My running route took me by the church one afternoon and I stopped in to get a drink from the fountain, and to rest. Someone was practicing in the social hall, and while I sat on the bench outside, I couldn't help but hear the old familiar patterns:
They were playing the entire piece all the way through each time. a few measures in, they kept making the same mistake in the melody line. I'm not sure they noticed. Five repetitions later it was still wrong.
A few minutes later there was a new mistake. One the opening left hand arpeggio, which had now become minor instead of major. It was early and obvious. I'll bet what was going through the person's head at that point was along the lines of #$@#%! Why Can't I get anything Right!!!!!! Unfortunately, that kind of emotional surge does exactly what we don't want it to do: burns the mistake into memory, as strong emotional states, whether positive or negative, tend to do. This time they backed up and started over. If you'd been there I'd have bet you a five that they would make the same mistake and you would be out five dollars.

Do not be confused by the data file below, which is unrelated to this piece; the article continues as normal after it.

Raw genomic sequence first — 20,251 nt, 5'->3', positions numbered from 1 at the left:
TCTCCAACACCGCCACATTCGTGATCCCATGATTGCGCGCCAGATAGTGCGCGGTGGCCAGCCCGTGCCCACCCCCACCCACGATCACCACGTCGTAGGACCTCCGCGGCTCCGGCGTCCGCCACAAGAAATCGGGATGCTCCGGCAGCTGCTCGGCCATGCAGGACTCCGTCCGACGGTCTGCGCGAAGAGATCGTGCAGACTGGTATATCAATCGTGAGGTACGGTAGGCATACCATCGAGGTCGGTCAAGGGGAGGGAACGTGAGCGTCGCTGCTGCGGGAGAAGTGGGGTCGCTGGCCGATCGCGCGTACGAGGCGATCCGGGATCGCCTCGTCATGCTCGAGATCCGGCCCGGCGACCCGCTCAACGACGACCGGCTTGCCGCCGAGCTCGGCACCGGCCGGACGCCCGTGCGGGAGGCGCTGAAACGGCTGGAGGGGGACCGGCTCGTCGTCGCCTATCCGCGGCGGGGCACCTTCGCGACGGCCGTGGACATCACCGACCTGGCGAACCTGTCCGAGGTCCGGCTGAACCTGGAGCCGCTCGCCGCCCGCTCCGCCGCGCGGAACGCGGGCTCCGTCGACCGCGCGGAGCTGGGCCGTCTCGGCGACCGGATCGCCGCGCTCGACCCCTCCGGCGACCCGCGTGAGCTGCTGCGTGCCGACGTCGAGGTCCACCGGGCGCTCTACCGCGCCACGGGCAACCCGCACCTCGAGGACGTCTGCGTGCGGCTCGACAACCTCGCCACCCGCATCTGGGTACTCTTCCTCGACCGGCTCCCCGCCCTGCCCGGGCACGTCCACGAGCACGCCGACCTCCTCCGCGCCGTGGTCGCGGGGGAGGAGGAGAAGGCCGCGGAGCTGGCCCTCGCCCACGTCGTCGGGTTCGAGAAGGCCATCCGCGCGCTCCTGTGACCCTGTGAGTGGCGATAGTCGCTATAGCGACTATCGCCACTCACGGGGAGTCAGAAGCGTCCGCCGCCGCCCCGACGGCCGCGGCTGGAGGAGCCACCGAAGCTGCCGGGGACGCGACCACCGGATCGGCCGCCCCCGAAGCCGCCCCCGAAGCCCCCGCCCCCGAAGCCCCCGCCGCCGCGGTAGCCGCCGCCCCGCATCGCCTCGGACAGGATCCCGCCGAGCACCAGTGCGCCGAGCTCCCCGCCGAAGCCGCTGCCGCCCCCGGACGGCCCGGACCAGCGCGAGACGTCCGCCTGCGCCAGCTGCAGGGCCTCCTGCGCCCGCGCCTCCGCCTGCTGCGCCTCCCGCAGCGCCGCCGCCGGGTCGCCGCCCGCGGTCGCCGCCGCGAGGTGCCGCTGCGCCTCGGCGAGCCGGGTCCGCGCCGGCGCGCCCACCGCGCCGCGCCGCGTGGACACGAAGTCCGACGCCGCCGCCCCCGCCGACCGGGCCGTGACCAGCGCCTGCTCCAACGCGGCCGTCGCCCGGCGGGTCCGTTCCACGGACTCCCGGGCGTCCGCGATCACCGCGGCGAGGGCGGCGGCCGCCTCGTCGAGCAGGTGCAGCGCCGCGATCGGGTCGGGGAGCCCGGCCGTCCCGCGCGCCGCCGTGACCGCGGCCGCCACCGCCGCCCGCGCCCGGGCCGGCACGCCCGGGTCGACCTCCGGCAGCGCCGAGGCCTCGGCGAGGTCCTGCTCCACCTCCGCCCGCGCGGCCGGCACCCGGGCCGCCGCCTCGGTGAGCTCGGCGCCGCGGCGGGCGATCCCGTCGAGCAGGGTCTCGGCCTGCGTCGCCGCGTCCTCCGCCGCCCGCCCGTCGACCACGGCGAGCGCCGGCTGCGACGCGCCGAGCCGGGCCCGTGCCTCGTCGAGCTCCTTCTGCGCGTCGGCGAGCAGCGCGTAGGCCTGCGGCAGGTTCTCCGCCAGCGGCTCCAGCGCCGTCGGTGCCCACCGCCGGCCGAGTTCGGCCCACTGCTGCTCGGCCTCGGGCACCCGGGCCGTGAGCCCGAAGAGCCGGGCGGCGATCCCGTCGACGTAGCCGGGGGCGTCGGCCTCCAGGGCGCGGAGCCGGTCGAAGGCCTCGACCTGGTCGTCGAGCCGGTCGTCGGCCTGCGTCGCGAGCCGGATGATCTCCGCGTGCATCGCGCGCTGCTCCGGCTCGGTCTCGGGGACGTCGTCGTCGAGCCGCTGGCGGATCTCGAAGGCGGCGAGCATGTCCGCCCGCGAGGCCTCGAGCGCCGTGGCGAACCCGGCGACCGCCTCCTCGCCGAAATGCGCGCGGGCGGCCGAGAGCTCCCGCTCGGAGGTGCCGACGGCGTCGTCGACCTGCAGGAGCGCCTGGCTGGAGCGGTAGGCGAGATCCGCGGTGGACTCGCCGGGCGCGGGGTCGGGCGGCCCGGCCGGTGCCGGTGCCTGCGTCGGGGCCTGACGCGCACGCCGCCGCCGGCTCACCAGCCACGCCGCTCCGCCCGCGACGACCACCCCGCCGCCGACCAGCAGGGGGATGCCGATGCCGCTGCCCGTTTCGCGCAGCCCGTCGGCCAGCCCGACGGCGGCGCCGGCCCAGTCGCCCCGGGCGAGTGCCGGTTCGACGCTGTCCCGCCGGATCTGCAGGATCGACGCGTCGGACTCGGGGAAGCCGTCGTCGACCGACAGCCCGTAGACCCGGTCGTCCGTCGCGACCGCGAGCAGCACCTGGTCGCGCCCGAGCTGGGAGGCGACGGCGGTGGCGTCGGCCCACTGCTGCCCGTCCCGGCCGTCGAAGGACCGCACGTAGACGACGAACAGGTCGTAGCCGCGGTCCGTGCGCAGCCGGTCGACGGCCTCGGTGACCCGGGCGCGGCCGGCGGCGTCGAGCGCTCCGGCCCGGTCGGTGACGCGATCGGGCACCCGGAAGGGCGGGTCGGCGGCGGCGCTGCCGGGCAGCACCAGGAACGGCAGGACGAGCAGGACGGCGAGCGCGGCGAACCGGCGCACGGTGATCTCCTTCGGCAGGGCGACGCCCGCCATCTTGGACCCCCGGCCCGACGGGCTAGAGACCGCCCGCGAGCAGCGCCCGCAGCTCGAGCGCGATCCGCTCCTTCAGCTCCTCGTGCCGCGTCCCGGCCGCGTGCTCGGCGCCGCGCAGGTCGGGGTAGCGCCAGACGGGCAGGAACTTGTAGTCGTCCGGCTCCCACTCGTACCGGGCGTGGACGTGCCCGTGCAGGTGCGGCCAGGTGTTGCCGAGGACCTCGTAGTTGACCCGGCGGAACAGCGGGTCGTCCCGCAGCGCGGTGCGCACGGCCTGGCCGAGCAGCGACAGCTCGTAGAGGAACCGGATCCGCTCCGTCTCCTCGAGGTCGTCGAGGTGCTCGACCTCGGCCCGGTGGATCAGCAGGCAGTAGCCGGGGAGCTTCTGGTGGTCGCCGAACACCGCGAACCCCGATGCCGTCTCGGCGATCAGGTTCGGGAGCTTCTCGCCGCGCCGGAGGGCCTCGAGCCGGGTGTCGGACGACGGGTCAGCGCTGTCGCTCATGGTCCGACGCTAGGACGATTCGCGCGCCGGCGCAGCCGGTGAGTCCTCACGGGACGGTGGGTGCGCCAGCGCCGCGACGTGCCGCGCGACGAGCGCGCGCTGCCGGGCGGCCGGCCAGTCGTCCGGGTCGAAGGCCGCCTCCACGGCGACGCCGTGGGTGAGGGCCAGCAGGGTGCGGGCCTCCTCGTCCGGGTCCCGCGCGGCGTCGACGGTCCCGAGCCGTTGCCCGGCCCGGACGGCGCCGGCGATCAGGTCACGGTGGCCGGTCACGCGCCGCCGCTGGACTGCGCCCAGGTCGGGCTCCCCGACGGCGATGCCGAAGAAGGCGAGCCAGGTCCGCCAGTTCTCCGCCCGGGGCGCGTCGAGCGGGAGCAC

I didn't say anything, of course, but I'm saying this to you in case you are a practitioner of the art of piano. There are ways to vastly improve the way you practice. And since you obviously have to spend a lot of time doing it, wouldn't you rather be better at it? To achieve better results and to enjoy the time spent? I knew you would.
There was one thing that was admirable about this person and their practice. They were putting in the time. Nothing would have happened otherwise. But within that time many things happen. And I think for many practice time is experienced as a long drudgery, as simply playing the piece many times until the timer goes off and you can quit. Paradoxically, if you are able to get more mentally involved in the specifics of your practice, while you will be more tired more quickly, you also will spend less time wondering when it will be over. It is even possible, occasionally, to approach a state of fun, while practicing. Really!
Happy practicing. See you back here next week.